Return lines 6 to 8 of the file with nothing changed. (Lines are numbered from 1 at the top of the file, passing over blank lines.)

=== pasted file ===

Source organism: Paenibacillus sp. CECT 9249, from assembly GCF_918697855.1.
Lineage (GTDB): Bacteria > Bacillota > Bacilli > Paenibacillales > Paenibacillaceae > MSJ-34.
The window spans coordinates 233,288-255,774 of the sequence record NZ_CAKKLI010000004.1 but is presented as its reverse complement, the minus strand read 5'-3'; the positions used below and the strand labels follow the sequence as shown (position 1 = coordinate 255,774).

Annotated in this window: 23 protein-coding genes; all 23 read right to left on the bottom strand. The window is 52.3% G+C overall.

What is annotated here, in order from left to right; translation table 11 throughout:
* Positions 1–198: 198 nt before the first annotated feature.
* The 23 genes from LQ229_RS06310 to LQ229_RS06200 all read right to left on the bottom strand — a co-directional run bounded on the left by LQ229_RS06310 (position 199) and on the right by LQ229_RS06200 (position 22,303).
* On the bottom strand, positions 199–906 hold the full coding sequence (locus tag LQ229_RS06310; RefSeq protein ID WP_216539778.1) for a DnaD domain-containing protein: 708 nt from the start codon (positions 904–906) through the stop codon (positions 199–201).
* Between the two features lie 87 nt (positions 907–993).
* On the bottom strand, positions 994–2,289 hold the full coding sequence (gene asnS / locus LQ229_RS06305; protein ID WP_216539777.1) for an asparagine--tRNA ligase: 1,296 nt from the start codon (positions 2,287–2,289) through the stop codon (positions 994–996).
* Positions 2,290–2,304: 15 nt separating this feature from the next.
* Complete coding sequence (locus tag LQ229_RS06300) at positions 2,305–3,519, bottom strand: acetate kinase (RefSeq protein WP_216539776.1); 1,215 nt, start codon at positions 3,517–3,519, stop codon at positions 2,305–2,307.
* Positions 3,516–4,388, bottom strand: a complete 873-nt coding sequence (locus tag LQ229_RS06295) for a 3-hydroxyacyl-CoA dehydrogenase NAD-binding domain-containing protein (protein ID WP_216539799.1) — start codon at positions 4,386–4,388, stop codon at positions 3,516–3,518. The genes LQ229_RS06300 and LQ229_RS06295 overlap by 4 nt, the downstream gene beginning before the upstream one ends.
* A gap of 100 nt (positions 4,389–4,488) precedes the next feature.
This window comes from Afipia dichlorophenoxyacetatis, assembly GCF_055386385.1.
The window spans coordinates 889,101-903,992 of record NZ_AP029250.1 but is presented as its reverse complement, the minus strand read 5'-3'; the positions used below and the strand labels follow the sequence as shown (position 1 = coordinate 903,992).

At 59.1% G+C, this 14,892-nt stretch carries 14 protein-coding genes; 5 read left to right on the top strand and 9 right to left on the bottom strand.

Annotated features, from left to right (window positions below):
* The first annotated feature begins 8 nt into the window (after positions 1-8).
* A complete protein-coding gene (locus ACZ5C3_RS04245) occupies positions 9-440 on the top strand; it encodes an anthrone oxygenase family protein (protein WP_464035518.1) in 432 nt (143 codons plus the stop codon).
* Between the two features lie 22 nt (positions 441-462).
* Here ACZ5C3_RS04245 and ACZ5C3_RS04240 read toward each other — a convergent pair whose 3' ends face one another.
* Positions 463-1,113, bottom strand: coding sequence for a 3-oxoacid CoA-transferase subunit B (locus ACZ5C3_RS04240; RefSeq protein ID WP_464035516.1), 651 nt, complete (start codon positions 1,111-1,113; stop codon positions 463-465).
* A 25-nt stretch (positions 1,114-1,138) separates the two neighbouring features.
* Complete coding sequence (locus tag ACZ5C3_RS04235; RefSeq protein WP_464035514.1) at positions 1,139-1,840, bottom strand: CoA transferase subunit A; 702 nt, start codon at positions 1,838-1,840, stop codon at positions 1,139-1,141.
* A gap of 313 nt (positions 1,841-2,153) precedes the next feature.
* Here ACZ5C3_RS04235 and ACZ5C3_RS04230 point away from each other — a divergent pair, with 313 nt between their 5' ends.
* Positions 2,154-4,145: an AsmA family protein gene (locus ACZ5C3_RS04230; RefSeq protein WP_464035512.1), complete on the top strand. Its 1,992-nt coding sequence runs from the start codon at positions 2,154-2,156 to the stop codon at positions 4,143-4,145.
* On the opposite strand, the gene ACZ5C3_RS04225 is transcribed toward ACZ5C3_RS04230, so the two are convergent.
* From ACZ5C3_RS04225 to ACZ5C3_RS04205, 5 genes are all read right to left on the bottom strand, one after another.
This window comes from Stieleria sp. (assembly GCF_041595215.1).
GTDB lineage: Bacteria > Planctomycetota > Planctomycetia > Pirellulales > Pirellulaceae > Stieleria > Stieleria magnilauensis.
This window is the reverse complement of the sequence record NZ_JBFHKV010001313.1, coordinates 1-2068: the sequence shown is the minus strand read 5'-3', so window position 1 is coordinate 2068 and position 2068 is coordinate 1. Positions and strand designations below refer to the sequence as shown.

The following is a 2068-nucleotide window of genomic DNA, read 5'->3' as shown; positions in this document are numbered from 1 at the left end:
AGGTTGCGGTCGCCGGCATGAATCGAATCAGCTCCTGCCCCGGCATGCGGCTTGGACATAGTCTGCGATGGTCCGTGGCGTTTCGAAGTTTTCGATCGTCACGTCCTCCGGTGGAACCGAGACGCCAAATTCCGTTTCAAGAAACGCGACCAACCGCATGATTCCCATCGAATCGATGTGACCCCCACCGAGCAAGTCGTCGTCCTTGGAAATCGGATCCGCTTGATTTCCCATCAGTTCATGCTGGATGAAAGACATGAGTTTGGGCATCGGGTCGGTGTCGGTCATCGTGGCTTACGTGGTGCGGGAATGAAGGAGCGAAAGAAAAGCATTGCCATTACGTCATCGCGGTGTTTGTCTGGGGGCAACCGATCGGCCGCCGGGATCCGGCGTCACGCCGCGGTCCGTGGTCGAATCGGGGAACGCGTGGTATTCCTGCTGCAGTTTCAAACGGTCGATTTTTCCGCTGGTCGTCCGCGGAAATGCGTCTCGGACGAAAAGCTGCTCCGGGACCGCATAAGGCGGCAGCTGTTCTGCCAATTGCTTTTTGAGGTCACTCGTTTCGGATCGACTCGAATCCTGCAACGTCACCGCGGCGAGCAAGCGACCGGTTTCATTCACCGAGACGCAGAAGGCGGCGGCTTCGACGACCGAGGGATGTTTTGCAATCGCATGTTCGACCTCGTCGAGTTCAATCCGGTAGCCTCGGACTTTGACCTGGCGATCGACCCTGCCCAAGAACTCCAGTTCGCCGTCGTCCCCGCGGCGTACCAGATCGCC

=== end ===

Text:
* Positions 1–198: 198 nt before the first annotated feature.
* The 23 genes from LQ229_RS06310 to LQ229_RS06200 all read right to left on the bottom strand — a co-directional run bounded on the left by LQ229_RS06310 (position 199) and on the right by LQ229_RS06200 (position 22,303).
* On the bottom strand, positions 199–906 hold the full coding sequence (locus tag LQ229_RS06310; RefSeq protein ID WP_216539778.1) for a DnaD domain-containing protein: 708 nt from the start codon (positions 904–906) through the stop codon (positions 199–201).